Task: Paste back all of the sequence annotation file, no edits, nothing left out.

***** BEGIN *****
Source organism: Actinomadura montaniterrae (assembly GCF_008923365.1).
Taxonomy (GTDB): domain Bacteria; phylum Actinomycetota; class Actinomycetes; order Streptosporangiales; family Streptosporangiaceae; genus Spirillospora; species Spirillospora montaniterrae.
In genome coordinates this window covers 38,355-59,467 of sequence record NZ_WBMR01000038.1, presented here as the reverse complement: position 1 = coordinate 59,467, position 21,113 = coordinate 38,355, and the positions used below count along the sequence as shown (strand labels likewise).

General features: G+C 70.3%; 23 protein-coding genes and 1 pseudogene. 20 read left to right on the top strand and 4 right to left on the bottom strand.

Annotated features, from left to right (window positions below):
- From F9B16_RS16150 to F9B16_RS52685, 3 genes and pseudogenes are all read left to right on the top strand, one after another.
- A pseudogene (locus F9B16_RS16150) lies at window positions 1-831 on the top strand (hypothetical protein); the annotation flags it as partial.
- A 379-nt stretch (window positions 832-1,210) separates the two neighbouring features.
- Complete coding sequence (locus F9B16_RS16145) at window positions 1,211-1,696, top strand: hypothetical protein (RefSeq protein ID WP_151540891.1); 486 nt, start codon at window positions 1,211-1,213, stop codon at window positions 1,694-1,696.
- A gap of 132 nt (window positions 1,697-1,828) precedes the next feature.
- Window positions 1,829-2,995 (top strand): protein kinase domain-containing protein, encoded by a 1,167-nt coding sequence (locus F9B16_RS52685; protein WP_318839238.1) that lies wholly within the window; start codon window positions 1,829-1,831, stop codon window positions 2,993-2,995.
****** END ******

Source organism: Actinomadura montaniterrae (assembly GCF_008923365.1).
Taxonomy (GTDB): domain Bacteria; phylum Actinomycetota; class Actinomycetes; order Streptosporangiales; family Streptosporangiaceae; genus Spirillospora; species Spirillospora montaniterrae.
In genome coordinates this window covers 38,355-59,467 of sequence record NZ_WBMR01000038.1, presented here as the reverse complement: position 1 = coordinate 59,467, position 21,113 = coordinate 38,355, and the positions used below count along the sequence as shown (strand labels likewise).

General features: G+C 70.3%; 23 protein-coding genes and 1 pseudogene. 20 read left to right on the top strand and 4 right to left on the bottom strand.

Annotated features, from left to right (window positions below):
- From F9B16_RS16150 to F9B16_RS52685, 3 genes and pseudogenes are all read left to right on the top strand, one after another.
- A pseudogene (locus F9B16_RS16150) lies at window positions 1-831 on the top strand (hypothetical protein); the annotation flags it as partial.
- A 379-nt stretch (window positions 832-1,210) separates the two neighbouring features.
- Complete coding sequence (locus F9B16_RS16145) at window positions 1,211-1,696, top strand: hypothetical protein (RefSeq protein ID WP_151540891.1); 486 nt, start codon at window positions 1,211-1,213, stop codon at window positions 1,694-1,696.
- A gap of 132 nt (window positions 1,697-1,828) precedes the next feature.
- Window positions 1,829-2,995 (top strand): protein kinase domain-containing protein, encoded by a 1,167-nt coding sequence (locus F9B16_RS52685; protein WP_318839238.1) that lies wholly within the window; start codon window positions 1,829-1,831, stop codon window positions 2,993-2,995.